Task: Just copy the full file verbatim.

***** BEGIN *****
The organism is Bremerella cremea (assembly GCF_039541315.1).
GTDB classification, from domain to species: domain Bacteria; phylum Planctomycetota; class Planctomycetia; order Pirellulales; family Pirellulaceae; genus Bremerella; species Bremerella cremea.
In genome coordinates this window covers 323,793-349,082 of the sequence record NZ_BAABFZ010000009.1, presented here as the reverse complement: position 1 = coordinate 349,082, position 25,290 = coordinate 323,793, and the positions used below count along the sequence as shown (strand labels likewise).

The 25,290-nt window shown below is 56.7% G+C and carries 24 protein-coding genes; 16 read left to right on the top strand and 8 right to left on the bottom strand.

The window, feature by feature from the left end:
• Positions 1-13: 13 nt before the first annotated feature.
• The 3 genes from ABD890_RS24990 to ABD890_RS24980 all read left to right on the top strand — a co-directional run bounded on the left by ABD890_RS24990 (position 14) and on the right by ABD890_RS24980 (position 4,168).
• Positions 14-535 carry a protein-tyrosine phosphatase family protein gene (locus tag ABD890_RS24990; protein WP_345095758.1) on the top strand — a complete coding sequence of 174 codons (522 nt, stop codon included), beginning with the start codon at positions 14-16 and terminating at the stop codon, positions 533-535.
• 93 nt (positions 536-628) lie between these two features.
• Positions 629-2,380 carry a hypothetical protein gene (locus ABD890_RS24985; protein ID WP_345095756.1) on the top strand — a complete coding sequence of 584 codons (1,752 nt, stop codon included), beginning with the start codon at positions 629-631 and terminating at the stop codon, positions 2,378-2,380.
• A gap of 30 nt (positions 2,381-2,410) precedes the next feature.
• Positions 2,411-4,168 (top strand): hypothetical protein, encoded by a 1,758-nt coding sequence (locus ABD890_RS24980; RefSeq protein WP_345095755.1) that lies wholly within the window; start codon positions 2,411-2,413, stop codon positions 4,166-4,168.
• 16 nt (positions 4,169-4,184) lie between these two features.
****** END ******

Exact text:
The organism is Bremerella cremea (assembly GCF_039541315.1).
GTDB classification, from domain to species: domain Bacteria; phylum Planctomycetota; class Planctomycetia; order Pirellulales; family Pirellulaceae; genus Bremerella; species Bremerella cremea.
In genome coordinates this window covers 323,793-349,082 of the sequence record NZ_BAABFZ010000009.1, presented here as the reverse complement: position 1 = coordinate 349,082, position 25,290 = coordinate 323,793, and the positions used below count along the sequence as shown (strand labels likewise).

The 25,290-nt window shown below is 56.7% G+C and carries 24 protein-coding genes; 16 read left to right on the top strand and 8 right to left on the bottom strand.

The window, feature by feature from the left end:
• Positions 1-13: 13 nt before the first annotated feature.
• The 3 genes from ABD890_RS24990 to ABD890_RS24980 all read left to right on the top strand — a co-directional run bounded on the left by ABD890_RS24990 (position 14) and on the right by ABD890_RS24980 (position 4,168).
• Positions 14-535 carry a protein-tyrosine phosphatase family protein gene (locus tag ABD890_RS24990; protein WP_345095758.1) on the top strand — a complete coding sequence of 174 codons (522 nt, stop codon included), beginning with the start codon at positions 14-16 and terminating at the stop codon, positions 533-535.
• 93 nt (positions 536-628) lie between these two features.
• Positions 629-2,380 carry a hypothetical protein gene (locus ABD890_RS24985; protein ID WP_345095756.1) on the top strand — a complete coding sequence of 584 codons (1,752 nt, stop codon included), beginning with the start codon at positions 629-631 and terminating at the stop codon, positions 2,378-2,380.
• A gap of 30 nt (positions 2,381-2,410) precedes the next feature.
• Positions 2,411-4,168 (top strand): hypothetical protein, encoded by a 1,758-nt coding sequence (locus ABD890_RS24980; RefSeq protein WP_345095755.1) that lies wholly within the window; start codon positions 2,411-2,413, stop codon positions 4,166-4,168.
• 16 nt (positions 4,169-4,184) lie between these two features.